God the Father," for as it is to the glory of a King to be recognized as
kingly when he no longer wears his crown, so it is to the honour of God
that Christ should have left the throne of Heaven and won an empire in
human hearts. God's highest glory is not His power, but the power
of His love.
THE GOSPEL. (S. MATT. xxvii. 1.)
The mind of Christ has been our study in the Epistle; the acts of Christ
are before us in the Gospel. Our Church desires us to take pattern
from both of these: we are to learn humility from His mind; patience, which
is the outward manifestation of humility, from His actions.
A. Patience with Judas.
Our Lord was "contented to be betrayed" by one of His own disciples,
as recorded in the previous chapter, once part of this Gospel. Wonderful
was His patience with Judas, his warnings, His tenderness, the absence
of rebuke. This patience at last conquered, and Judas repented himself,
cast down the price of treachery, confessed the innocence of his Master,
and ended his wretched life. May we see to it that the long-suffering
of Christ should lead us to repentance before it is too late.
B. Patience before Pilate.
Our Lord "answered Him to never a word." He maintained a dignified
silence except when truth demanded words. False accusers brought
their many false accusations against Him, but it was as if He heard them
not. We are to be thus patient, that we may earn the final beatitude:
"Blessed are ye when men shall reproach you...and say all manner of evil
against you falsely, for My sake."
C. Patience under Condemnation.
Our Lord was patient when a robber and a murderer was preferred by the
people to Himself, and when falsely condemned for blasphemy and treason,
the highest offences against the powers of heaven and the powers of earth.
We are to be patient when others are preferred before us, when we are reproached
for doing what we have not done, or saying what we have not said.
If indignation seems only human, silence is divine.
D. Patience under Mockery.
Every action showed the intensity of contempt. It is wonderful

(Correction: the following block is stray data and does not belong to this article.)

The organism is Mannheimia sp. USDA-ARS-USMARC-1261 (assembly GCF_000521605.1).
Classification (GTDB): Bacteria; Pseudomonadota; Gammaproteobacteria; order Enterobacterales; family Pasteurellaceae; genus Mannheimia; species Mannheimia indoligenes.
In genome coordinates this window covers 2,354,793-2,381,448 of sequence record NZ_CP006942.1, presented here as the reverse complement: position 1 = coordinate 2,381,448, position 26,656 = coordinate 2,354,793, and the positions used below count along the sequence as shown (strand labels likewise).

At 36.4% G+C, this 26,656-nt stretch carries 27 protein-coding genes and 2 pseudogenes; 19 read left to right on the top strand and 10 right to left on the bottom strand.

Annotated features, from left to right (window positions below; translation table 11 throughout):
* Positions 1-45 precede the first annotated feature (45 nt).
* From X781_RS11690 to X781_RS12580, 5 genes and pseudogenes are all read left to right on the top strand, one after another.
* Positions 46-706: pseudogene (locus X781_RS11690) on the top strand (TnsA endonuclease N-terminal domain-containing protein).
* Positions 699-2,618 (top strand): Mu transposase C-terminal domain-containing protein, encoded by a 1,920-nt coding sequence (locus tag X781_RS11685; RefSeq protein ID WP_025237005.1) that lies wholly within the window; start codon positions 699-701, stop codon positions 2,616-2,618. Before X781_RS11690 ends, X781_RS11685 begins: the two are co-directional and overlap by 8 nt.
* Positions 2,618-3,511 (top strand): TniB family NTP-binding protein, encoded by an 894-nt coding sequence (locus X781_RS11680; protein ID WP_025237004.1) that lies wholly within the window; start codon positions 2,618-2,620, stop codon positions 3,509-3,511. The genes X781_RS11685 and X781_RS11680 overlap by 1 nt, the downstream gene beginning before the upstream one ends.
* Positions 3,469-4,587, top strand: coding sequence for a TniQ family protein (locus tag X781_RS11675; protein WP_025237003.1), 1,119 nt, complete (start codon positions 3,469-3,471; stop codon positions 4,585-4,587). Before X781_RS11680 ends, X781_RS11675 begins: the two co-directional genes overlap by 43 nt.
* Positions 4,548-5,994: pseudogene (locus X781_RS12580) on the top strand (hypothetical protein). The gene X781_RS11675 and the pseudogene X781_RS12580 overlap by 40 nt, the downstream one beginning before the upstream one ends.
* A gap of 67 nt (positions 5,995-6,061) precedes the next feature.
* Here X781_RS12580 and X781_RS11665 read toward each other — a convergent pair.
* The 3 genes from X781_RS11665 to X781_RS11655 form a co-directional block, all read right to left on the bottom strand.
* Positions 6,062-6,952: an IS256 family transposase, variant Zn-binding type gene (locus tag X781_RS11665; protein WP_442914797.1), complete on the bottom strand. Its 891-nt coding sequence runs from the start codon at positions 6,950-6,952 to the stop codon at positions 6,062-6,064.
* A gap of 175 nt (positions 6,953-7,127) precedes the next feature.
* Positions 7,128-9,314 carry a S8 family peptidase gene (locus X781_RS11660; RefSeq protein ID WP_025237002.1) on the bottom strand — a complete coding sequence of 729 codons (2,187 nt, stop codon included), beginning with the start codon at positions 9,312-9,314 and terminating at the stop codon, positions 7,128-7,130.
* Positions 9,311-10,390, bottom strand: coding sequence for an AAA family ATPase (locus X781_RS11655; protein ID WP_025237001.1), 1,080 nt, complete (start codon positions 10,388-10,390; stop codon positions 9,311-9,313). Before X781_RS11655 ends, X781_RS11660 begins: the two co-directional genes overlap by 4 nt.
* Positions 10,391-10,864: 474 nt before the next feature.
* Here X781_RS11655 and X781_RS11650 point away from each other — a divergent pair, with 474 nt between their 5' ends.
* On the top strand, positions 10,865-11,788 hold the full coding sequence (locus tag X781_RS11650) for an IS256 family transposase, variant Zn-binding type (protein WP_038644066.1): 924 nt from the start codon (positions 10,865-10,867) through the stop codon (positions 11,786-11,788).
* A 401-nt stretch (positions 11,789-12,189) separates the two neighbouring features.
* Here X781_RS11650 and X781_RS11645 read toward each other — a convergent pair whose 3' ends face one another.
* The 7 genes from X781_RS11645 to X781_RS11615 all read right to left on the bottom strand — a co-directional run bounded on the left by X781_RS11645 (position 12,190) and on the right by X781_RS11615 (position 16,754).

that Christ should have suffered for men, yet more wonderful what He suffered
from men. His shame pours scorn on our pride. Shall
we play the king with a straw for our sceptre, the rags of sin for our
robe, the briars of pride for our crown? Shall we not be content
to bear shame? Shall we take it hard if men deride our very questionable
claims, when Christ, the King of kings, was dressed in mock regalia as
E. Patience upon the Cross.
Patience under pain, refusing the cup of partial relief: under the abuse
of the thieves, the cruel indifference of the passers-by, the bitter taunts
of the priests, the felt desertion even of God. Such patience shames
us as pain-bearers, but how much more as pain-bringers by our impatience,
unkindness, indifference, or even hatred!
F. The Victory of Patience.
The last loud cry was not of agony, but of victory--"It is finished";
thus Christ endured to the end. Three tokens of victory at once followed.
(1) The conquest of sin--marked by the rending of the veil of
sin-woven separation between God and man.
(2) The conquest of death--marked by the rending of the tombs which
held the saints of God.
(3) The conquest of a heart. The centurion was conquered by the
patience of the Divine Sufferer, and yielded to strength made perfect in
weakness, becoming the first captive of the Cross.
A prayer that the Divine intention of the Passion may be realised in
A. Its Source.
This was the Father's "love," not His wrath; His "tender love," no mere
name, but a yearning affection; His universal love, for He loved "mankind,"
the race. Nothing was needed to persuade God to love men, and the
atonement was not the cause but the consequence of Love.
B. Its Intention.
That men might imitate the mind of Christ as declared in the Epistle.
C. Its Realisation.
We pray that we, imitating the humility of Christ, may both show this
by imitation of His patience, as described in the Gospel, and share in